By Michael Rosenthal
Jose Ramirez: Ramirez exemplifies the power of sheer will.
He has neither special technique nor unusual punching power but no one demands more from himself than the former U.S. Olympian, a trait that could take him a long way in his chosen sport.
Ramirez (22-0, 16 knockouts) is no better than Amir Imam (21-2, 18 KOs) in most ways but overwhelmed him nonetheless because he didn’t give Imam a chance to breathe, pushing leather into his face and body from the opening bell to win a unanimous decision and the vacant WBC 140-pound title.
Don King, Imam’s promoter, said afterward that Imam didn’t throw enough punches. True. The problem was he couldn’t cope with Ramirez’s relentless pressure. Only a better, more-experienced foe could.
I was struck by three things.
One, Ramirez’s conditioning. A fighter must have unusual stamina to push the action for 12 solid rounds, as he did. That’s part of “sheer will.” He’s willing to work tirelessly in the gym to win.
Two, Ramirez’s confidence. No doubts, no hesitation. He has the unwavering confidence of a young, undefeated fighter.
And, three, Ramirez will always be fun to watch because of his fiery style and work rate. Can you remember a significant lull in the action on Saturday? That was an entertaining one-sided fight.
All in all, Ramirez had an excellent night. But it was only a first step.
I like Imam, who I believe remains a legitimate contender in spite of his setback, but a victory over him is no great accomplishment as he has beaten no one of note in six-plus years as a professional.
Indeed, much tougher challenges are around the corner for Ramirez. That could include Regis Prograis, Ramirez’s first mandatory challenger. Bob Arum, Ramirez’s promoter, has suggested they fight separate opponents on the same card as a prelude to an interesting showdown.
Ramirez will lose at some point to that better, more-experienced opponent – maybe Prograis – because of his limitations. We’ll see. For now, one thing seems certain: Even if he loses, Ramirez is the kind of fighter who will make his opponents work for everything they get.
Felix Verdejo: Verdejo was supposed to be the next Miguel Cotto. Turns out he’s not even the next Juan Manuel Lopez.
Verdejo (23-1, 15 KOs) was stopped by relative unknown Antonio Lozada Jr. (39-2, 33 KOs) with only 23 seconds remaining in the 10th and final round on the Ramirez-Imam card, the first loss in the disappointing career of the former Olympian from Puerto Rico.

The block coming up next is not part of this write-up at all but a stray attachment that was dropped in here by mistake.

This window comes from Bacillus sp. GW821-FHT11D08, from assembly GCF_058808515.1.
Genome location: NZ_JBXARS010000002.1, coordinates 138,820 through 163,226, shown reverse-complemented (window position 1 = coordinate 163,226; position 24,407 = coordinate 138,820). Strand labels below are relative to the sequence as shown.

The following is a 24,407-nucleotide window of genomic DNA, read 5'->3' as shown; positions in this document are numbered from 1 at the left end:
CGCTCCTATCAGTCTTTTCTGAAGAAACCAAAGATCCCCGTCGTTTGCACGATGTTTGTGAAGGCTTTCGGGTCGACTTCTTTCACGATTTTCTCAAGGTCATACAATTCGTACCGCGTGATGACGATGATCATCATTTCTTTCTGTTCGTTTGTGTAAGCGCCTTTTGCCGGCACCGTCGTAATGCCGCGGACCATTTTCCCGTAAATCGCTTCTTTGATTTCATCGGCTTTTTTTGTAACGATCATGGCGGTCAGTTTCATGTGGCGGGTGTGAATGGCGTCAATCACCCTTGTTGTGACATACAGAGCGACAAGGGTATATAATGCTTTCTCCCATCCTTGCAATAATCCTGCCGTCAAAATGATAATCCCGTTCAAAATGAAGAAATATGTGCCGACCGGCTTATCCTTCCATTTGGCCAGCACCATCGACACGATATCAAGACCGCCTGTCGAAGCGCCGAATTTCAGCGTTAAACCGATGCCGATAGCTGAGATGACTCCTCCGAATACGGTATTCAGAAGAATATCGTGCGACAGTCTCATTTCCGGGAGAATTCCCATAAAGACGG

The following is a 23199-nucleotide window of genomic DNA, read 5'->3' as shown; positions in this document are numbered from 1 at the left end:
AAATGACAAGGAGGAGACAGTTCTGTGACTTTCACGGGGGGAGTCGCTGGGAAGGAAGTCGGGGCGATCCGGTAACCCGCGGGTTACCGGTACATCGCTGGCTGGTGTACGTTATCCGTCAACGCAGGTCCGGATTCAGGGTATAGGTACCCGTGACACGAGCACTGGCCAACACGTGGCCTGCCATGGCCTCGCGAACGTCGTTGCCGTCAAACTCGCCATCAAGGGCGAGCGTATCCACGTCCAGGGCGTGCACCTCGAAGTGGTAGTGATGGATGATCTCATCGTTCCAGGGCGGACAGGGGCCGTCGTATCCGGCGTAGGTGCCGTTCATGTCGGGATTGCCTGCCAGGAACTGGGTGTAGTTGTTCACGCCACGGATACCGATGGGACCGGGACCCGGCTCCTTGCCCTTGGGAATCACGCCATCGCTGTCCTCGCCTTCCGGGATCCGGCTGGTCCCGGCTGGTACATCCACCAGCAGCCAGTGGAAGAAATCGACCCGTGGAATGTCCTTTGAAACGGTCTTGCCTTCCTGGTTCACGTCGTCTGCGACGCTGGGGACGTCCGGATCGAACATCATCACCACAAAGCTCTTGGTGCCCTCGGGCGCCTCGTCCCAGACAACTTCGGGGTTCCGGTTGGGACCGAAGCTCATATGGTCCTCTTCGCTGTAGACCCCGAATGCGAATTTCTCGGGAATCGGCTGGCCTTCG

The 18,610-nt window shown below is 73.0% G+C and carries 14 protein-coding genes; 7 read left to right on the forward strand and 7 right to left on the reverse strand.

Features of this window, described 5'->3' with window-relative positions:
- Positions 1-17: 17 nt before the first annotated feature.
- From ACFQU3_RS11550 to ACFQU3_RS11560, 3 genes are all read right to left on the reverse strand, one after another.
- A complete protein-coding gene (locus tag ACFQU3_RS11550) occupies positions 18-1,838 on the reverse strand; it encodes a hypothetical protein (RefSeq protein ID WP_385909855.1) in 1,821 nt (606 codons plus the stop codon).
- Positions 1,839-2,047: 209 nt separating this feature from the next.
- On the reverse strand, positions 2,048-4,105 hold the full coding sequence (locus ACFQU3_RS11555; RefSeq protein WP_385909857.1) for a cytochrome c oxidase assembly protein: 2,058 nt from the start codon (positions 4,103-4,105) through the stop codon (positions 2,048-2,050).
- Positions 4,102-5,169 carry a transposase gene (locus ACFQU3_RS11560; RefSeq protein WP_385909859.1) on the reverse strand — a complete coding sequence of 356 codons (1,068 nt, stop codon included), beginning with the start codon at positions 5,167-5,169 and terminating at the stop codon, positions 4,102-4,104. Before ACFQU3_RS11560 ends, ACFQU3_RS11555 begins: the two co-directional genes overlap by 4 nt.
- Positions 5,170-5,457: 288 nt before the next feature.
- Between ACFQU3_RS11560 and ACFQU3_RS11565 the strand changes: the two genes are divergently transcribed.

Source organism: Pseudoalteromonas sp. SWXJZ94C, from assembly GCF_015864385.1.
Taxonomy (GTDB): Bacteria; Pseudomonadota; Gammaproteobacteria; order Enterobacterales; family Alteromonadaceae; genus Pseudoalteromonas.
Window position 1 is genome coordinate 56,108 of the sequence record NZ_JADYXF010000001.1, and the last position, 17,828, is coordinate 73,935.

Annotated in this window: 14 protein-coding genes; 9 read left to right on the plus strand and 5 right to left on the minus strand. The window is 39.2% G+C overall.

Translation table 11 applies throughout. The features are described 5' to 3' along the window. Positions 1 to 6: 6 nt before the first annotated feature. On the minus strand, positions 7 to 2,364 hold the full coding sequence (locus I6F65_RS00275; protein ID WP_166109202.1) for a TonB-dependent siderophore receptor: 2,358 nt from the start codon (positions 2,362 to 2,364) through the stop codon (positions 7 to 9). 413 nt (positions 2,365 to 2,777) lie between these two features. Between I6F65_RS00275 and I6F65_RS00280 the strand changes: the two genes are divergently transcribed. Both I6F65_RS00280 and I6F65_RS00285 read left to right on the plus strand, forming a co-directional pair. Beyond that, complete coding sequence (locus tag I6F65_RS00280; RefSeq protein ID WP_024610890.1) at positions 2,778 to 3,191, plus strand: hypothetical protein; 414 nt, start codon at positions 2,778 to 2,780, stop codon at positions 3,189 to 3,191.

The fight took place off television, which would’ve been unthinkable for a once-rising star less than two years ago.
Injuries have hindered his career, including those suffered in a motorcycle accident in 2016 that scuttled an imminent title shot and another that pushed back his fight with Lozada. He had been out of the ring for 13 months before Saturday.
Maybe that played a role in the fact he wilted late in the fight.
“Felix’s body was not responding well, I think since the third round, something for which we have no explanation yet, but let’s see what happened,” said Ricky Marquez, Verdejo’s trainer. “It seems that he could not recover after weighing in. He rehydrated, but the body did not respond.”
Arum, Verdejo’s promoter, has an explanation: “A lack of discipline.”
If Arum is right, that would be shame given the fighter’s apparent, but unproven ability. Vasyl Lomachenko fought Oscar Valdez, Ramirez and Verdejo in the amateurs and said Verdejo was clearly the best of the three. Nothing is worse than wasted talent.
The good news for Verdejo is that he’s only 24. And he’s angry, both because he lost for the first time and the way he lost. He still can’t believe that the fight was stopped in the final seconds.
Maybe that’s what it’ll take to light a fire under him.
Lozada’s victory was a breakthrough for him. The Mexican had never faced a fighter of Verdejo’s reputed caliber and had never fought outside his country. It will be interesting to see whether his victory was the result of Verdejo’s troubles or the fact he has the potential to be an elite fighter. … I thought Oleksandr Gvozdyk (15-0, 12 KOs) looked so-so in his unanimous-decision victory over Mehdi Amar (34-6-2, 16 KOs) that gave him the interim WBC light heavyweight title on the Ramirez-Imam card. Maybe the Ukrainian fought down to Amar’s ability for lack of inspiration. Maybe the Frenchman is better than expected. Maybe Gvozdyk is simply a victim of his own reputation; we’ve already come to expect great things from him. Maybe it was all of the above. Bottom line: Gvozdyk won fairly easily. And he’s now the mandatory challenger for the winner of the May 19 fight between Adonis Stevenson and Badou Jack. I have a feeling Gvozdyk will be up for that fight. … Featherweight prospect Michael Conlan (6-0, 5 KOs) did exactly what he’s supposed to at this stage of his career on the Ramirez-Imam card: annihilate an overmatched opponent. Conlan took the fight out of David Berna (15-3, 14 KOs) with a single body shot late in the opening round. Berna, wincing with pain, survived the round but lasted only a minute into the second. And the victory couldn’t have come on a better day for the 2016 Olympian from Northern Ireland: It was Saint Patrick’s Day. Of course, the luck of the Irish played no role in this fight. … I was pleased to see Isaac Chilemba (25-5-2, 10 KOs) get into the win column. The South African had lost to elite 175-pounders Eleider Alvarez, Sergey Kovalev and Gvozdyk in his previous three fights but, as those who have followed him know, he’s a good fighter. Chilemba went to Australia to beat Aussie Blake Caparello by a unanimous decision Saturday, perhaps earning one more big fight.